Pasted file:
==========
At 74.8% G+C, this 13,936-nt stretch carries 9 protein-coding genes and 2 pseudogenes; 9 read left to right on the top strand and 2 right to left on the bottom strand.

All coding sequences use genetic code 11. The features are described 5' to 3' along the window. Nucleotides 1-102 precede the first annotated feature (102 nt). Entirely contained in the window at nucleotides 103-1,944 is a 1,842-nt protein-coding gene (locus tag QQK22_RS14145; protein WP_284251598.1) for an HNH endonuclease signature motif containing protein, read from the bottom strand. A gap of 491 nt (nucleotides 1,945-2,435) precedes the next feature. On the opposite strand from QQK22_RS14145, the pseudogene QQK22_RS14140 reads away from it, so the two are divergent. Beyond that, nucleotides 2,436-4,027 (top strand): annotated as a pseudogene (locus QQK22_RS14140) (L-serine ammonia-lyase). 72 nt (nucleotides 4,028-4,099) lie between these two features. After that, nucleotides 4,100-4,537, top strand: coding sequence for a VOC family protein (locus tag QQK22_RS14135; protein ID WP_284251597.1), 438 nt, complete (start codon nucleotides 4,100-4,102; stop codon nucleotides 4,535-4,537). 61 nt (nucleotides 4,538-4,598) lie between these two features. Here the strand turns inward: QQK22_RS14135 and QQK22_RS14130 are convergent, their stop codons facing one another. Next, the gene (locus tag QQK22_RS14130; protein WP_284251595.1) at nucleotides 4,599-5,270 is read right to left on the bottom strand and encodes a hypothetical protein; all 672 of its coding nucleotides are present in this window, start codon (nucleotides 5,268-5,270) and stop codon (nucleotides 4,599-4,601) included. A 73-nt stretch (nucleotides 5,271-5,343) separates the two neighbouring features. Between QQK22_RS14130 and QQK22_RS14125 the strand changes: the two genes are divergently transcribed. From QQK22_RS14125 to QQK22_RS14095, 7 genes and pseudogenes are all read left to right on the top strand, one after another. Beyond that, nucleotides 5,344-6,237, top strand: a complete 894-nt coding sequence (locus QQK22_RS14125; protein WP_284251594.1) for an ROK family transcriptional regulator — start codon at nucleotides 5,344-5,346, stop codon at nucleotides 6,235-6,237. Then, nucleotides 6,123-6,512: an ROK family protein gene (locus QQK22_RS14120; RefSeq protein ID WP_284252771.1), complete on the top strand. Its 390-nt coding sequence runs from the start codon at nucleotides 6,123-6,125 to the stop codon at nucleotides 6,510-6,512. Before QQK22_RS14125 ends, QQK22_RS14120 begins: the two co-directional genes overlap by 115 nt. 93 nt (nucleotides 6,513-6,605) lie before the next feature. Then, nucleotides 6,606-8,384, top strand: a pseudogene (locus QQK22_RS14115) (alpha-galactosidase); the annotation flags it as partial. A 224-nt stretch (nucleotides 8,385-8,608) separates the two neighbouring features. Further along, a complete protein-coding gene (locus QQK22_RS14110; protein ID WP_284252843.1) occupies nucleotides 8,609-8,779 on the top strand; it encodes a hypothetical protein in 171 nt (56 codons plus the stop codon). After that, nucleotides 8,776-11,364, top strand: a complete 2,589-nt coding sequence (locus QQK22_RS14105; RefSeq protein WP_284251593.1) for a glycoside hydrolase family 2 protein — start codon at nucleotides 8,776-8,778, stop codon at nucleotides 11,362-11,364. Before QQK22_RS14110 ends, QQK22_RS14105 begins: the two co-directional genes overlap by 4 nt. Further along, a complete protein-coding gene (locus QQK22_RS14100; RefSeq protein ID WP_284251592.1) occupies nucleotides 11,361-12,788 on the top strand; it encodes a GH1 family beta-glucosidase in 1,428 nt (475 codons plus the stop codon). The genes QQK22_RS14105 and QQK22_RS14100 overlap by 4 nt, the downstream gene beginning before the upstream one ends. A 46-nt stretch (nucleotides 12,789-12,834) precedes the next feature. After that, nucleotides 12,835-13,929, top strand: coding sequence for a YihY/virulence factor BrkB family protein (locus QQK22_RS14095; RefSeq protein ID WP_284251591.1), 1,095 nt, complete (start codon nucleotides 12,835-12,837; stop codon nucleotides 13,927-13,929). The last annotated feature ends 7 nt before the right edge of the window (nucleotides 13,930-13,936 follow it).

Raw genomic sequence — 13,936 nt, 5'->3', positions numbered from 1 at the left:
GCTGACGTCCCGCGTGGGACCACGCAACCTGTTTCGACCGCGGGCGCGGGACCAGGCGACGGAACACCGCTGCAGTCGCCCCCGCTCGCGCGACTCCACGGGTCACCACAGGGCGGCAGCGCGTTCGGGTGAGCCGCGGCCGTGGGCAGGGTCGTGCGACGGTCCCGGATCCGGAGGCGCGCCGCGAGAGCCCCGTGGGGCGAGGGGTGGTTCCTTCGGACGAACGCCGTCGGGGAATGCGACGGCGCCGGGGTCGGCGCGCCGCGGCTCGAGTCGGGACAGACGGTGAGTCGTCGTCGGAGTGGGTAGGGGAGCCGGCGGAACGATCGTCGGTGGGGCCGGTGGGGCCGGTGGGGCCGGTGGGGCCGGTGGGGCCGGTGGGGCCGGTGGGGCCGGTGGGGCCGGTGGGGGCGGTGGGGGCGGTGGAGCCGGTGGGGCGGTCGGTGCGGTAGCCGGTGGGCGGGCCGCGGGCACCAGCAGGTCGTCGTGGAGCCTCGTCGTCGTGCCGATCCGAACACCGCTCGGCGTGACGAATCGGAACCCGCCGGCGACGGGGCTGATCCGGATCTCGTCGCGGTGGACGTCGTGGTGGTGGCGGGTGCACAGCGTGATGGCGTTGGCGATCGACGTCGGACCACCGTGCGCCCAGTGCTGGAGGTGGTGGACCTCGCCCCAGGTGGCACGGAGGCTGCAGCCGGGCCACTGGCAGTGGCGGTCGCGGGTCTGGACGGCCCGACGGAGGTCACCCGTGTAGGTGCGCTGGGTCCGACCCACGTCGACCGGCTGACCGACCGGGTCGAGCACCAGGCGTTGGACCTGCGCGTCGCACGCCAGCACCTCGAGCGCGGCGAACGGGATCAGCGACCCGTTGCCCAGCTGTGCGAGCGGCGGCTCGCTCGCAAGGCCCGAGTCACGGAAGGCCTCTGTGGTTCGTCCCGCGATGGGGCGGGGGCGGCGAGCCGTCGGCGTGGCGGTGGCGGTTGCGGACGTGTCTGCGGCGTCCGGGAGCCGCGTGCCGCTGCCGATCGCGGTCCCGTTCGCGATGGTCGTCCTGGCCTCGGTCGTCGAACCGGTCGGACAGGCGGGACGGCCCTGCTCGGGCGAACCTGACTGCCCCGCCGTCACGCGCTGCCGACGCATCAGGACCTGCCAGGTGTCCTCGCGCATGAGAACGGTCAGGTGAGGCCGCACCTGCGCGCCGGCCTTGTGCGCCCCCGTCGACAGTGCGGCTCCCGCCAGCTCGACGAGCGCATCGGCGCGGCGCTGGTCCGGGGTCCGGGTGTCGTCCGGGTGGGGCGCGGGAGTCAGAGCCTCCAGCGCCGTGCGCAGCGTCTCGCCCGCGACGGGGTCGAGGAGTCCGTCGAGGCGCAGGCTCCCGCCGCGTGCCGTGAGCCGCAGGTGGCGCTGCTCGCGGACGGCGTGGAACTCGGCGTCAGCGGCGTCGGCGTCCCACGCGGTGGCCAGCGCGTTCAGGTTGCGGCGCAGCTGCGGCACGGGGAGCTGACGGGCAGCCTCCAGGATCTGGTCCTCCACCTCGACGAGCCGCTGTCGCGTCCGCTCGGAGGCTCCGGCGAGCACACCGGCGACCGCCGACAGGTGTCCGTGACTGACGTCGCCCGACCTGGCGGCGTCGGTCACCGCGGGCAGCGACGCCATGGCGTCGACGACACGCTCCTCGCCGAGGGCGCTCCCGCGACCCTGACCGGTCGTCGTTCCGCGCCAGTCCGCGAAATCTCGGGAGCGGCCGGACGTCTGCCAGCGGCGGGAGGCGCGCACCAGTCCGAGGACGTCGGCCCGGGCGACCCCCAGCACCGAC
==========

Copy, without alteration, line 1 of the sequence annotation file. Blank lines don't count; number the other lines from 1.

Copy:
At 74.8% G+C, this 13,936-nt stretch carries 9 protein-coding genes and 2 pseudogenes; 9 read left to right on the top strand and 2 right to left on the bottom strand.